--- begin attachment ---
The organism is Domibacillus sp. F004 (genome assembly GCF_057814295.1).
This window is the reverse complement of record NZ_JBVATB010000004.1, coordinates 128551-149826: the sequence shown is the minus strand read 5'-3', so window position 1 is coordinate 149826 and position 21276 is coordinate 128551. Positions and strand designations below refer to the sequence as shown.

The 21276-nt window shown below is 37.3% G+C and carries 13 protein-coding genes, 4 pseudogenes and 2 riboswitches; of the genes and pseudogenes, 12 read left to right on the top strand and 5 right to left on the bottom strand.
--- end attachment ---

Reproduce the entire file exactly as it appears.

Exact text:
The organism is Domibacillus sp. F004 (genome assembly GCF_057814295.1).
This window is the reverse complement of record NZ_JBVATB010000004.1, coordinates 128551-149826: the sequence shown is the minus strand read 5'-3', so window position 1 is coordinate 149826 and position 21276 is coordinate 128551. Positions and strand designations below refer to the sequence as shown.

The 21276-nt window shown below is 37.3% G+C and carries 13 protein-coding genes, 4 pseudogenes and 2 riboswitches; of the genes and pseudogenes, 12 read left to right on the top strand and 5 right to left on the bottom strand.